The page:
History of Padbury
PAST & PRESENT PRINCIPALS
Sr Carmel Wringe RSM: 1985 - 1992 (Foundation Principal)
John Willett: 1993 - 1995
Roma Criddle: 1996 - 1999
David Barras: 2000 - 2005
Helen O'Toole: 2006 - 2011
Pina Hutcheson: 2012 - 2018
Margaret Williamson 2019 - Present
In the early 1980s the area now known as Padbury was rapidly growing and referred to as ‘nappy valley’. In order to provide for the education of the population of young people the Catholic Education Commission (CEO) decided to build a regional school to service Padbury, Kingsley, Duncraig and the overflow of Whitfords.
The Sisters of Mercy assisted in establishing schools in the northern suburbs between 1960-1990 by providing Foundation Principals at Nollamara, Mirrabooka, Balga, Greenwood, Whitfords, Padbury, Ocean Reef, Woodvale and in earlier times Wanneroo.
Sister Carmel Wringe would refer to the beginning of Padbury Catholic as a ‘shaky’ start. In 1984 she was called back from studies in the eastern states, interviewed and appointed as the Foundation Principal. Late in 1984 a meeting was held with parents to discuss the fact that the school was not ready and with Christmas holidays fast approaching and a strike by builders they would need to find temporary accommodation for the beginning of the following school year. Liwara Catholic Primary School in Greenwood offered to help out by making available their Library. The start of the 1985 school year saw 114 children transported by bus from Gibson Avenue in Padbury to Liwara in Greenwood. One Pre Primary class, two Year One classes and a Year Two class, along with one container of furniture arrived at the makeshift accommodation.
The staff and students finally moved into Padbury Catholic in March 1985 with no grass or playground equipment and 3.5 hectares of sand. A requisition of one box of reading material meant that in the first year the children read anything and everything donated from other schools. Sister Carmel commented on the ‘tremendous spirit’ of staff who worked really hard under conditions that were a far cry from the lush grass and many buildings that adorn the grounds of the school today.
Many British immigrants made up the school community and with few friends or extended family, depended on the school for everything. The Parents and Friends Association insisted that functions be held at school as the new residents had difficulty finding the parish. School functions brought many very lonely parents together. A thriving sense of community is still a hallmark of Padbury Catholic Primary School today.
The first School Mass was held in 1985 on the Feast of St Joseph. Parents were asked to drop their children at the church and a whole page of instructions about behaviour was distributed. Mass began and parents with young children proceeded to bring out food and a picnic atmosphere took over. For the poor parish priest things only got worse as it began to rain and the noise level became even louder. Sister Carmel knew that there was a need for faith education of some of the families.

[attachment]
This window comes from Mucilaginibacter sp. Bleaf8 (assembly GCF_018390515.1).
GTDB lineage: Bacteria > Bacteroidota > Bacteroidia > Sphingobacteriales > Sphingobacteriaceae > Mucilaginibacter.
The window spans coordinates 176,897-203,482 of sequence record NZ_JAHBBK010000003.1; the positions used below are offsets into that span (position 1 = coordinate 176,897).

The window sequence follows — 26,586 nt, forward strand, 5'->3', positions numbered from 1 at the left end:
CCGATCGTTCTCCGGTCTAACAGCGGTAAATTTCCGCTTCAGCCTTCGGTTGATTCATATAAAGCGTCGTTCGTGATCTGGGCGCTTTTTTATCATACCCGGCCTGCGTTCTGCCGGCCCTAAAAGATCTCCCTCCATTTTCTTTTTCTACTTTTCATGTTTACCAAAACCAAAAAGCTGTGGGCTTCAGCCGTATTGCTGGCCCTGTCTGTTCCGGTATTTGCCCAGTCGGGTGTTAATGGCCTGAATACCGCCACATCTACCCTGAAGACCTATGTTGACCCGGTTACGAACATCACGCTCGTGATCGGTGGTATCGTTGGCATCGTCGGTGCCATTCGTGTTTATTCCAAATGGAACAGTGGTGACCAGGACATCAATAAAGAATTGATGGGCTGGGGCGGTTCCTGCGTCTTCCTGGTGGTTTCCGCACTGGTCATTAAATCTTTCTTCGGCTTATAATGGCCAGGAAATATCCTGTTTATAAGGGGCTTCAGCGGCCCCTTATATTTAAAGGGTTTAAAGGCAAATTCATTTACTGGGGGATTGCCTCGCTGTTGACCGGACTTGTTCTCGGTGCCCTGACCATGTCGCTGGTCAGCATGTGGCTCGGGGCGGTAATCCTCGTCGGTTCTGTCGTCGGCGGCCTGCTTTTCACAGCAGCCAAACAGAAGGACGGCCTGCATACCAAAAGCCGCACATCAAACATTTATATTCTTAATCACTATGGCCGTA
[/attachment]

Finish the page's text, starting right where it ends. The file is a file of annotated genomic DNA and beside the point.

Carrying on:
Being a small group, the children were happy to play in the sand or on the limited verandahs. In time lawn was planted in sections however there were times such as when the reticulation blew up that Sister Carmel said it was “…enough to send you crazy”. Because of the low water table (150feet) there was only one tree that stood alone in deference to the dry conditions of the land. It was difficult to get the trees to grow and it took almost seven years before new ones planted began to take off. The salt air and wind did not help with rust being no surprise to nails that needed to be replaced. There were ongoing carpark issues with many meetings held to solve the problems.
Statistics in 1988 showed that children came from thirty suburbs and at that time there was nothing west of Marmion Avenue.
The foundress of the Sisters of Mercy, Catherine McAuley, must look with pride on the work that the Sisters have done. The Mercy Order was founded in Dublin in 1831 and the archbishop appointed Catherine McAuley as the first superior. She aimed at making the convent a home where the love of God and love of neighbour were fostered. By 1846 the Sisters of Mercy had arrived in Perth and established themselves at what is known today as Mercedes College. In the Mercy tradition they began their work in providing an education for the children of poor and struggling families.
Today, the contributions made to our school and Catholic Education by the Sisters of Mercy are still recognised in the celebration of Mercy Week. The Sisters have left a mark that will long be remembered and for which they and all those who call themselves Catholic can be duly proud.